I thinkk there's hope for all of us,
Anne G

Tuesday, December 18, 2007

The "healthy" Middle Ages

It seems that medieval English peasants were generally much healthier than most people today. Or at least their diets were generally better: lots of vegetables and some fruit, plus a fair amount of fish and meat when they could get it. Which, apparently was oftener than one might suppose. Of course they had to work pretty hard, and sometimes they went "short"(generally in July, just before harvest time), and nobody seemed to live terribly long. But they didn't get things like coronary disease --- probably in part because people in medieval times got lots of exercise of one kind and another.

I note all of this, because, as I have mentioned, my Great Science Fiction Masterpiece With Neandertals is set in medieval England. Furthermore, it's set in a particularly "healthy" period for most people, namely the so-called "medieval climatic optimum" which lasted from about 800 to 1300 CE. Oh, maybe that's a little generous for the length of time, but, interestingly, this time period more or less coincides with the so-called "Viking era", which, as the Gentle Reader might guess, was the time when people in various parts of Europe became familiar, one way or another, with the Scandinavian people. Which is also, in a way, an important background to my Great Science Fiction Masterpiece With Neandertals. But if the Vikings invaded England, and formed the so-called Danelaw, at least the people already there were a healthy lot.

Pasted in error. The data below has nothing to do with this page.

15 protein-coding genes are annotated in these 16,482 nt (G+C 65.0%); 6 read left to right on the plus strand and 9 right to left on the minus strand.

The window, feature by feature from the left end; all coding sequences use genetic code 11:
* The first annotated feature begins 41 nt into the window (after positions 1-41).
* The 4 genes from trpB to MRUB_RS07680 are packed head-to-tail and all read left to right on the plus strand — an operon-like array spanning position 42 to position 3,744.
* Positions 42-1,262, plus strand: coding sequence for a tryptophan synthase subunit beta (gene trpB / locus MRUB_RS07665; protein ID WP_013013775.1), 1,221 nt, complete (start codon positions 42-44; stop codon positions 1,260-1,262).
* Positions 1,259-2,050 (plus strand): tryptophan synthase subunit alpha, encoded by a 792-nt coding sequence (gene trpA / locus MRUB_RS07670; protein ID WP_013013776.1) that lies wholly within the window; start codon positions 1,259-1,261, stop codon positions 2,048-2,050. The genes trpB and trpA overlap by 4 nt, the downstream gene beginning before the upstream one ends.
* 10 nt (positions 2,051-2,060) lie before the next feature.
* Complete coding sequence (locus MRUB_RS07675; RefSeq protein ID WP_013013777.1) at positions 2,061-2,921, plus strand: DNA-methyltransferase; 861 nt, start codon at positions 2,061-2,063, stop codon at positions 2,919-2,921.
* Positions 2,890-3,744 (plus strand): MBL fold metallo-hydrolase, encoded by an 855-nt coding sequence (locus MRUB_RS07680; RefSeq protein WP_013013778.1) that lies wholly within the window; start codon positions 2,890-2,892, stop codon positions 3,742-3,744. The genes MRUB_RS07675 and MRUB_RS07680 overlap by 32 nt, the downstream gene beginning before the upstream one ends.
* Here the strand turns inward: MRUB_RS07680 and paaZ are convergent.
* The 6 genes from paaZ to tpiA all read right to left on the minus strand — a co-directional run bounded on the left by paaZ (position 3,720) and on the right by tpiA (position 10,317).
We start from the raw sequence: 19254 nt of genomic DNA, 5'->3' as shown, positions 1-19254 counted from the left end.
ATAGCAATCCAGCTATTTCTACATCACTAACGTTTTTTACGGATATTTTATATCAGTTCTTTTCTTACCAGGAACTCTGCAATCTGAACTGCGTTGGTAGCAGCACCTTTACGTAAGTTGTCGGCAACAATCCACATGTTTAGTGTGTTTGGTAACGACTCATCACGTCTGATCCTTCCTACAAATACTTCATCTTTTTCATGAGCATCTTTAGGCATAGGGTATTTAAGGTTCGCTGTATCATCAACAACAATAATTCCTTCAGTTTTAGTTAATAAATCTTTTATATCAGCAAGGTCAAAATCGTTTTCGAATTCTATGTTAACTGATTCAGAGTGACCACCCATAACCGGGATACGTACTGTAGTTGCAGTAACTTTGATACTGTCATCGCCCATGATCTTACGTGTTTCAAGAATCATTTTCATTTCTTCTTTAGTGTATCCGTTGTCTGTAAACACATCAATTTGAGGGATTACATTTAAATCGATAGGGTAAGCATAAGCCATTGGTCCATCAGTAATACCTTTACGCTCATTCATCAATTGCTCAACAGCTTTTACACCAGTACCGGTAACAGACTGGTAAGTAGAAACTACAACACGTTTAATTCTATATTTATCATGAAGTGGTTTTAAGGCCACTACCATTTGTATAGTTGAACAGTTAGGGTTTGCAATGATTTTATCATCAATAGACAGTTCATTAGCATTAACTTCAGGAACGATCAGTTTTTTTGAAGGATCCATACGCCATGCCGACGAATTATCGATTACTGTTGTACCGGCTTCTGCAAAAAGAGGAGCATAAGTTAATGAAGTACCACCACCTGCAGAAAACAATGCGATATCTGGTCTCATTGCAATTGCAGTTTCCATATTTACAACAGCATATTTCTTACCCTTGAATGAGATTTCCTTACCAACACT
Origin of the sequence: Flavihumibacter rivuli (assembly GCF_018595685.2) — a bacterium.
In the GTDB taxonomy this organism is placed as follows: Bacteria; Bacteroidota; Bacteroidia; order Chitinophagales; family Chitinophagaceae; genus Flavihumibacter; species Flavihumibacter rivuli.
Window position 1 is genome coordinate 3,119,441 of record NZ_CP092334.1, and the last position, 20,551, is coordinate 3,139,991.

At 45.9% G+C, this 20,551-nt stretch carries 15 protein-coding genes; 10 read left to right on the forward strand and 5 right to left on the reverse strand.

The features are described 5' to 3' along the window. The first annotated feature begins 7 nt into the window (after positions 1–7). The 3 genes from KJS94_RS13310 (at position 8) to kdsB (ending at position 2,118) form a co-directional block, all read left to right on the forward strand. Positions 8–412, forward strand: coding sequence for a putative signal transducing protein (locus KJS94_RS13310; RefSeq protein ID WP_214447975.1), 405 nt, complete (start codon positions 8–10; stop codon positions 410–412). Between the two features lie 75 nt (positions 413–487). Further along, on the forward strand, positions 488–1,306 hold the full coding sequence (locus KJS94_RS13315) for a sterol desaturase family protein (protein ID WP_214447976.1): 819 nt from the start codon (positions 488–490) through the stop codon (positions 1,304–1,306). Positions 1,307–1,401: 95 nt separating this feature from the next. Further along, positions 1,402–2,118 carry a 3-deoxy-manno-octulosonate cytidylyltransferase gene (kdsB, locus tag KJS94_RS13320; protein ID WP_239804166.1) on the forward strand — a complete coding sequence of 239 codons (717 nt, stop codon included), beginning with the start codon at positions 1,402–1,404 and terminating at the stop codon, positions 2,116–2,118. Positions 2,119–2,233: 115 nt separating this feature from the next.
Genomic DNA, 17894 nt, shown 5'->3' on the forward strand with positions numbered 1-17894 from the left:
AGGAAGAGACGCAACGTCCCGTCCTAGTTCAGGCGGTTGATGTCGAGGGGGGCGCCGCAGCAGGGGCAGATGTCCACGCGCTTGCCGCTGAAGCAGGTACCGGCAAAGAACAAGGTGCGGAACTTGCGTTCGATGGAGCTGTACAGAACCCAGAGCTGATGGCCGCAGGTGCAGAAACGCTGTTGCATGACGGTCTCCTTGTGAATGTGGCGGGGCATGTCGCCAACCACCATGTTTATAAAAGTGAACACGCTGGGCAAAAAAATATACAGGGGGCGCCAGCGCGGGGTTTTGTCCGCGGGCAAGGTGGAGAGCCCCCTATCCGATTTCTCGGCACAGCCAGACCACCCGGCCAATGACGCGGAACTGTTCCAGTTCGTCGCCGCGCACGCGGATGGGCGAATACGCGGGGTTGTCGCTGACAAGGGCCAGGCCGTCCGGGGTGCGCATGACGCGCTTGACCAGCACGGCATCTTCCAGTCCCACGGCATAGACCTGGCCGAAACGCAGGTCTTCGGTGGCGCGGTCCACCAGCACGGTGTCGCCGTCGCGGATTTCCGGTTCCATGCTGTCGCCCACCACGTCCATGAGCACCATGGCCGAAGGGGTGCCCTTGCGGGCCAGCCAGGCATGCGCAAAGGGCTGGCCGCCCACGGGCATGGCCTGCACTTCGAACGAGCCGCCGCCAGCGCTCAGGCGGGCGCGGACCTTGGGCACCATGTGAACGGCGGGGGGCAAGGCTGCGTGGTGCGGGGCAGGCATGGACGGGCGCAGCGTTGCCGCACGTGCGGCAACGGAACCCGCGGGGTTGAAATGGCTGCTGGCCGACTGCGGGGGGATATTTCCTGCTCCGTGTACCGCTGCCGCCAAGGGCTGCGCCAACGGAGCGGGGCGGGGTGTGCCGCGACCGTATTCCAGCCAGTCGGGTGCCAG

Anne G

More "holiday" stuff!

Over at Greg Laden's blog, there's a funny little quiz about what movie your Christmas is most like. Mine came out like the Brady Bunch, though I often feel more like Scrooge in A Christmas Carol, which is my favorite Christmas movie/book/play/whatever of all time, bar none. Try the quiz. You might be surprised.
Anne G

Medieval holiday cheer

Just to keep things in the holiday spirit, so to speak, and to remind you that my Great Science Fiction Masterpiece is set in medieval England, I would like to direct you to Living the History, Elizabeth Chadwick's blog. She has a "Twelve Days of medieval Christmas" piece there. It has a nice little cartoon and even a "William Marshal Christmas", if you're interested. It's kind of fun!
Anne G

Sunday, December 16, 2007

Wars on Christmas and other nonsense

This isn't about writing, but over on Greg Laden's blog there is an entry that, in my view, is extremely appropriate for this time of year. It's about the supposed "war on Christmas". Every year, it seems as if certain segments of the population(in the US, at least), declare some "war on Christmas". This year, according to Laden, there are bloggers who have declared that Richard Dawkins, the famous atheist evolutionary biologist who wrote The God Delusion earlier this year, actually sings Christmas carols! Jeez! Horrors! How terrible! An atheist singing Christmas carols! What desecration, according to these bloggers.